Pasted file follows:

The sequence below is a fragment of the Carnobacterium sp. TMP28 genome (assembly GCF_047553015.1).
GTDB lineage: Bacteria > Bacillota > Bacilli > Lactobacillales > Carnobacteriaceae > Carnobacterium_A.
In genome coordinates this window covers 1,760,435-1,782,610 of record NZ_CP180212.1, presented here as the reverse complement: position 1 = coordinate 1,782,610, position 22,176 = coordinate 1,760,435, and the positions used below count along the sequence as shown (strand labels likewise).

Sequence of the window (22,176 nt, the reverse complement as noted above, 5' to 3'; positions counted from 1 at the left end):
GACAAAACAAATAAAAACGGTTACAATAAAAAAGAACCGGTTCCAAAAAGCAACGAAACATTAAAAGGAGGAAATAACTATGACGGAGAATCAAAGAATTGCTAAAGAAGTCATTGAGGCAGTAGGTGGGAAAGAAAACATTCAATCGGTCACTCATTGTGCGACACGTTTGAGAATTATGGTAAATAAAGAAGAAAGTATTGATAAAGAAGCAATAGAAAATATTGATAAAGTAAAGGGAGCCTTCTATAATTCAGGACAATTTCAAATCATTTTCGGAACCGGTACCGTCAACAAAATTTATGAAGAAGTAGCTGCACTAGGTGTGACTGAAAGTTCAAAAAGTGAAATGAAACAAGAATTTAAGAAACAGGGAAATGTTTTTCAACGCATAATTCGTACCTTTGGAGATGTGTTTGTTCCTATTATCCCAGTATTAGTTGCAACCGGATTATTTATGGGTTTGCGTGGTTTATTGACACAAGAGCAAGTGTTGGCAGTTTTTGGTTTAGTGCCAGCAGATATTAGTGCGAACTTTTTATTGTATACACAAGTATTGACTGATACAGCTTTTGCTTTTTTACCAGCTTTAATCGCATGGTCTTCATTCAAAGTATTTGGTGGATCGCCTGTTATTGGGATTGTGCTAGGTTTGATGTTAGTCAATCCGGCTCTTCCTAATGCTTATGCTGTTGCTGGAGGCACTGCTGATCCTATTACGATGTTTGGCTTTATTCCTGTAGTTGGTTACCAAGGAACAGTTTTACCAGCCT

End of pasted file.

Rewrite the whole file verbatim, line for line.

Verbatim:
The sequence below is a fragment of the Carnobacterium sp. TMP28 genome (assembly GCF_047553015.1).
GTDB lineage: Bacteria > Bacillota > Bacilli > Lactobacillales > Carnobacteriaceae > Carnobacterium_A.
In genome coordinates this window covers 1,760,435-1,782,610 of record NZ_CP180212.1, presented here as the reverse complement: position 1 = coordinate 1,782,610, position 22,176 = coordinate 1,760,435, and the positions used below count along the sequence as shown (strand labels likewise).

Sequence of the window (22,176 nt, the reverse complement as noted above, 5' to 3'; positions counted from 1 at the left end):
GACAAAACAAATAAAAACGGTTACAATAAAAAAGAACCGGTTCCAAAAAGCAACGAAACATTAAAAGGAGGAAATAACTATGACGGAGAATCAAAGAATTGCTAAAGAAGTCATTGAGGCAGTAGGTGGGAAAGAAAACATTCAATCGGTCACTCATTGTGCGACACGTTTGAGAATTATGGTAAATAAAGAAGAAAGTATTGATAAAGAAGCAATAGAAAATATTGATAAAGTAAAGGGAGCCTTCTATAATTCAGGACAATTTCAAATCATTTTCGGAACCGGTACCGTCAACAAAATTTATGAAGAAGTAGCTGCACTAGGTGTGACTGAAAGTTCAAAAAGTGAAATGAAACAAGAATTTAAGAAACAGGGAAATGTTTTTCAACGCATAATTCGTACCTTTGGAGATGTGTTTGTTCCTATTATCCCAGTATTAGTTGCAACCGGATTATTTATGGGTTTGCGTGGTTTATTGACACAAGAGCAAGTGTTGGCAGTTTTTGGTTTAGTGCCAGCAGATATTAGTGCGAACTTTTTATTGTATACACAAGTATTGACTGATACAGCTTTTGCTTTTTTACCAGCTTTAATCGCATGGTCTTCATTCAAAGTATTTGGTGGATCGCCTGTTATTGGGATTGTGCTAGGTTTGATGTTAGTCAATCCGGCTCTTCCTAATGCTTATGCTGTTGCTGGAGGCACTGCTGATCCTATTACGATGTTTGGCTTTATTCCTGTAGTTGGTTACCAAGGAACAGTTTTACCAGCCT